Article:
Note in the internet Properties > connection >LAN setting > Use automatic configuration script:

Http:// is mandatory.



/var/log/squid/ log file directory

The logs are a valuable source of information about Squid workloads and performance. The logs record not only access information, but also system configuration errors and resource consumption (eg, memory, disk space). There are several log file maintained by Squid. Some have to be explicitely activated during compile time, others can safely be deactivated during.

/var/log/squid/access.log (or .gz) : Most log file analysis program are based on the entries in access.log. You can use this file to find out who is using squid server and what they are doing etc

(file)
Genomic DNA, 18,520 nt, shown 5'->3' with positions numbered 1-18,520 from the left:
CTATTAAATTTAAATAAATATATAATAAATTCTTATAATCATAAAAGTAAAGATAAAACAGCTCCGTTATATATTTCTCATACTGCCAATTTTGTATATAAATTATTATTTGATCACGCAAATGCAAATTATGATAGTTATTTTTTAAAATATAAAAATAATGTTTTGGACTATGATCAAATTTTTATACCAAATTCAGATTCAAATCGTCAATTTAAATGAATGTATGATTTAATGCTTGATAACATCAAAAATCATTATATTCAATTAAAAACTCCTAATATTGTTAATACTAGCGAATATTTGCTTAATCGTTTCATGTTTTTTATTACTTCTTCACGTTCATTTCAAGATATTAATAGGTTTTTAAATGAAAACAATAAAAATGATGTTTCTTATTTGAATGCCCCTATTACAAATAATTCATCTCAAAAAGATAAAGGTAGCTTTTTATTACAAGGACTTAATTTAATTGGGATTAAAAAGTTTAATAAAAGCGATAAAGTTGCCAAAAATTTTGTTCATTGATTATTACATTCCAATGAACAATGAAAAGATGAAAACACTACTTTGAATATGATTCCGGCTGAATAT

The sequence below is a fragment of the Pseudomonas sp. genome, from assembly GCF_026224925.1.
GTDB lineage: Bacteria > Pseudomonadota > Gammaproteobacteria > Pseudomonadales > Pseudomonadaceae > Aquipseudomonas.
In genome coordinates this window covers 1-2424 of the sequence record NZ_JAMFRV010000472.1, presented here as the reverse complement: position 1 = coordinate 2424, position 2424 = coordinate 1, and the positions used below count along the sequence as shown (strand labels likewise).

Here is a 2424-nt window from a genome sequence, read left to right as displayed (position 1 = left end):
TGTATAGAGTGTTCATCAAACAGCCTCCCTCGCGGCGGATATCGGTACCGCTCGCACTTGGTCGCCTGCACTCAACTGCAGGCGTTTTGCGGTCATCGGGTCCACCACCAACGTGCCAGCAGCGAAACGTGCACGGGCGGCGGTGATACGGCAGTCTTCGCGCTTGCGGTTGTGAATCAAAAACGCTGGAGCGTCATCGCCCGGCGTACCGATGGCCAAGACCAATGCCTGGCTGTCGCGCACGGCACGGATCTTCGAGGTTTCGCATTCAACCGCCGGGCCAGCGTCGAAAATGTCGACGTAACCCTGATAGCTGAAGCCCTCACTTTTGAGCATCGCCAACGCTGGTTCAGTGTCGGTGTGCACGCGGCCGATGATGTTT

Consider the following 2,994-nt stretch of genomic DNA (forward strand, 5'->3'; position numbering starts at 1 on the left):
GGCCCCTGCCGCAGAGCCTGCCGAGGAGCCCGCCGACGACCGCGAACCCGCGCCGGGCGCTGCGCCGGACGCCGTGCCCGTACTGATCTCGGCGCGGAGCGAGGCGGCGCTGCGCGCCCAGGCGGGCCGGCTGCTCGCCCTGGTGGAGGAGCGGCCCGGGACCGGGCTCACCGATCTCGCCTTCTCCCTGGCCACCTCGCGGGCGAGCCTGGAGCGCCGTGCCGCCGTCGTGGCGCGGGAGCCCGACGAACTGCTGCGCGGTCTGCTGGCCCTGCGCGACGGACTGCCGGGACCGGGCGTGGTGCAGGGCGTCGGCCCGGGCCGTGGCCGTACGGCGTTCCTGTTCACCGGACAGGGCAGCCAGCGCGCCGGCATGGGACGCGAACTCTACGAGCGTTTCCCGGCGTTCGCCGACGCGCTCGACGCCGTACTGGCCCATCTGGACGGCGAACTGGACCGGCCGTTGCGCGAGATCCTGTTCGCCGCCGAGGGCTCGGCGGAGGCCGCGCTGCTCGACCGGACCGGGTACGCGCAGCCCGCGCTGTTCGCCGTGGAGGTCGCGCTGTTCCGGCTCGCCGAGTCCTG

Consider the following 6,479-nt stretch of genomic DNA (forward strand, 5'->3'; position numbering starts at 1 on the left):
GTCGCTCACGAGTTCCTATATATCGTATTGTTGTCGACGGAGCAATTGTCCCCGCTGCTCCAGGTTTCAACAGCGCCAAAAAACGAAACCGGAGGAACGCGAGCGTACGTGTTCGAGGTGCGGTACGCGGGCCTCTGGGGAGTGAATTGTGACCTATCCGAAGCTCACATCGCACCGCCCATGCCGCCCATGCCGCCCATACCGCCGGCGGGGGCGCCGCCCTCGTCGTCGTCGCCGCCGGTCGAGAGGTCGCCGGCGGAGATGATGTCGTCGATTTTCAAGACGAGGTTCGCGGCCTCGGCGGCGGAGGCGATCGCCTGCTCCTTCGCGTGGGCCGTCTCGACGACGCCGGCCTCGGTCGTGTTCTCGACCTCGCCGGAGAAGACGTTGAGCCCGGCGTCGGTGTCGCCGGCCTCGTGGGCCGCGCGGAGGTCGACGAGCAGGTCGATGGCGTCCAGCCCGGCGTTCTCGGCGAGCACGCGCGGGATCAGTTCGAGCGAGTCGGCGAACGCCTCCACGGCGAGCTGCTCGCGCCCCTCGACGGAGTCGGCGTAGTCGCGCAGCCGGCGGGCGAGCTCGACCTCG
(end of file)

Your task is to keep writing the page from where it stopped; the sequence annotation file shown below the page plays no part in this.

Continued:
/var/log/squid/cache.log : The cache.log file contains the debug and error messages that Squid generates. If you start your Squid using the default RunCache script, or start it with the -s command line option, a copy of certain messages will go into your syslog facilities. It is a matter of personal preferences to use a separate file for the squid log data.
/var/log/squid/store.log : The store.log file covers the objects currently kept on disk or removed ones. As a kind of transaction log it is ususally used for debugging purposes. A definitive statement, whether an object resides on your disks is only possible after analysing the complete log file. The release (deletion) of an object may be logged at a later time than the swap out (save to disk).

Extract the gz file: Use command sudo gunzip -d access.log-20170827.gz to extract the log file.

Change the time format: the timestamp in the access file is unix format, use command perl -pe 's/\d+/localtime($&)/e' access.log > new_access.log to create a new file with human readable log.